Should Puppies Be Born Feet or Head First?

Cuteness may earn compensation through affiliate links in this story.

The presenting position of a pup at the time of birth is important for an easy and safe delivery. There are two normal birthing positions for a dog. A puppy can be born head first -- around 60 percent of puppies are born this way -- or with his tail and hind feet first.


Normal Presentations

Video of the Day

It's normal for a puppy to come down the birthing canal in the diving position, with his head first -- nose forward -- and forelegs extended. This is called the anterior presentation. It's equally normal for a puppy to be born with his tail and hind legs and feet emerging first. This is called the posterior presentation and rarely causes a problem, though the pup's elbows can get caught on his mother's pelvic rim.


Abnormal Presentations

There are several abnormal birthing positions that cause delivery problems for a dog. They include the breech presentation, where a pup's hind legs are extended forward and his tail and bottom are the first parts to enter the birth canal. Problems can also result from a pup coming head first but with his head turned to the side or bent forward, head first but with his front feet flexed backwards or back first. If a pup is suspected of being in a wrong position or if the mother is having difficulties giving birth, always contact a veterinarian immediately. Veterinarians can sometimes manually correct these abnormal positions; if they can't , a caesarean section is needed.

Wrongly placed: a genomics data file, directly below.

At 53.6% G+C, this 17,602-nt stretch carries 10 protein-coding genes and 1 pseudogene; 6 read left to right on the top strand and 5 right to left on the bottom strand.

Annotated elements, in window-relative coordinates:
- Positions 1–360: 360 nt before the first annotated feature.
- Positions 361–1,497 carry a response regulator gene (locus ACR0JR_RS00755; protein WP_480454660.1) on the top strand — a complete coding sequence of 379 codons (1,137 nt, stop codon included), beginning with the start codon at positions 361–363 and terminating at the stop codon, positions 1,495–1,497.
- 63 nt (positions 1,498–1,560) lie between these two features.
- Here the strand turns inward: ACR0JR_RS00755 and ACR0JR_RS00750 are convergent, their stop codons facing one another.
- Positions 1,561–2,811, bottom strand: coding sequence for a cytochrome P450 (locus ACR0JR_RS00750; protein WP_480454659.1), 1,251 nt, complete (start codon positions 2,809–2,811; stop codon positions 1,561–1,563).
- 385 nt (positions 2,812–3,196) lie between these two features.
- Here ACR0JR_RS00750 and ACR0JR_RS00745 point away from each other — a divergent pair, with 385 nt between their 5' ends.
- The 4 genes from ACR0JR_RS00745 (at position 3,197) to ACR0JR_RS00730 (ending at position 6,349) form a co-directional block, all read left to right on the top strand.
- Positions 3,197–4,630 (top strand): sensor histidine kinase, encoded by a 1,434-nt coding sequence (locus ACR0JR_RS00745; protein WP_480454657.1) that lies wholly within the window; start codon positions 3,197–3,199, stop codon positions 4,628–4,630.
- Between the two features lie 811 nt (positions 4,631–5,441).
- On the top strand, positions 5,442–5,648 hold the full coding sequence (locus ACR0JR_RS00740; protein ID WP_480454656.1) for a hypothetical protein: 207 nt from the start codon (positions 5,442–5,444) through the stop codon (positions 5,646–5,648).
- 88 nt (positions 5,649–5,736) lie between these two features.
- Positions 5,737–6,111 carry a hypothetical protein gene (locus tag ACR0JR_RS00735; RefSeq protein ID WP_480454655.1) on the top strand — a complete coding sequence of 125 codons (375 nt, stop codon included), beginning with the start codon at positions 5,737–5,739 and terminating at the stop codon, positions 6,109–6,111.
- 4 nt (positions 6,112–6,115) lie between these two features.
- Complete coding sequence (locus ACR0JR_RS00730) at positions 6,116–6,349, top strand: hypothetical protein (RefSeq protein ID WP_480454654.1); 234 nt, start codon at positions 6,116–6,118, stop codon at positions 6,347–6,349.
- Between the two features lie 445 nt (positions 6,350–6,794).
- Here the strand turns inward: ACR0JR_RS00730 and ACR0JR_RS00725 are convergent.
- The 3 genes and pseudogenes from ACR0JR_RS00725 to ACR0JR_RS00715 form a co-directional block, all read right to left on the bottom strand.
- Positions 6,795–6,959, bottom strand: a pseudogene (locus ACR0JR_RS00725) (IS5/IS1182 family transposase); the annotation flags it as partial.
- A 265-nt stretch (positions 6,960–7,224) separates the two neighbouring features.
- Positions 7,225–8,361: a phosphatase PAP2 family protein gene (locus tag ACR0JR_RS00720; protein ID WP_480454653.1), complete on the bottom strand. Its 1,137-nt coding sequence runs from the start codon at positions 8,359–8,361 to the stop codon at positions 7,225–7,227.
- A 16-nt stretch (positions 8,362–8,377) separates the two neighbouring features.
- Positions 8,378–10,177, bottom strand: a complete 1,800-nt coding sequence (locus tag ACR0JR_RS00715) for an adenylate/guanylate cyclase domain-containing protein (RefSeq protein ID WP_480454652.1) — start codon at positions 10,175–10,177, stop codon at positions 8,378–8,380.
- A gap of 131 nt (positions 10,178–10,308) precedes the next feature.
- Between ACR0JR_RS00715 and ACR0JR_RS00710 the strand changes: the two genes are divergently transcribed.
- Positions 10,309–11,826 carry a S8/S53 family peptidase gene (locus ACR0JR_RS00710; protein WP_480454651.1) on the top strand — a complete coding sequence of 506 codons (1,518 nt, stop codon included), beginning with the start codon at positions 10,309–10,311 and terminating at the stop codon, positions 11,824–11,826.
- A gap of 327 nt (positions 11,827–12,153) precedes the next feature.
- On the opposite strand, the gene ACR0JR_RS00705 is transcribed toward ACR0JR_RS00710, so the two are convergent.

By Norma Roche

Caring For Your Dog; Dr. Bruce Fogle
Waikini Vet Services Ltd: Breeding - Whelping
Dog Owner's Veterinary Handbook; Debra M. Eldredge D.V.M., et al.


About the Author
Norma Roche has worked as a complementary therapist with people and animals for more than 10 years. A teacher, she creates courses in therapies and related subjects for beginners to professional therapists. Roche received a B.A. in historical studies from Portsmouth University and holds various qualifications in therapies.


Report an Issue

screenshot of the current page

Screenshot loading...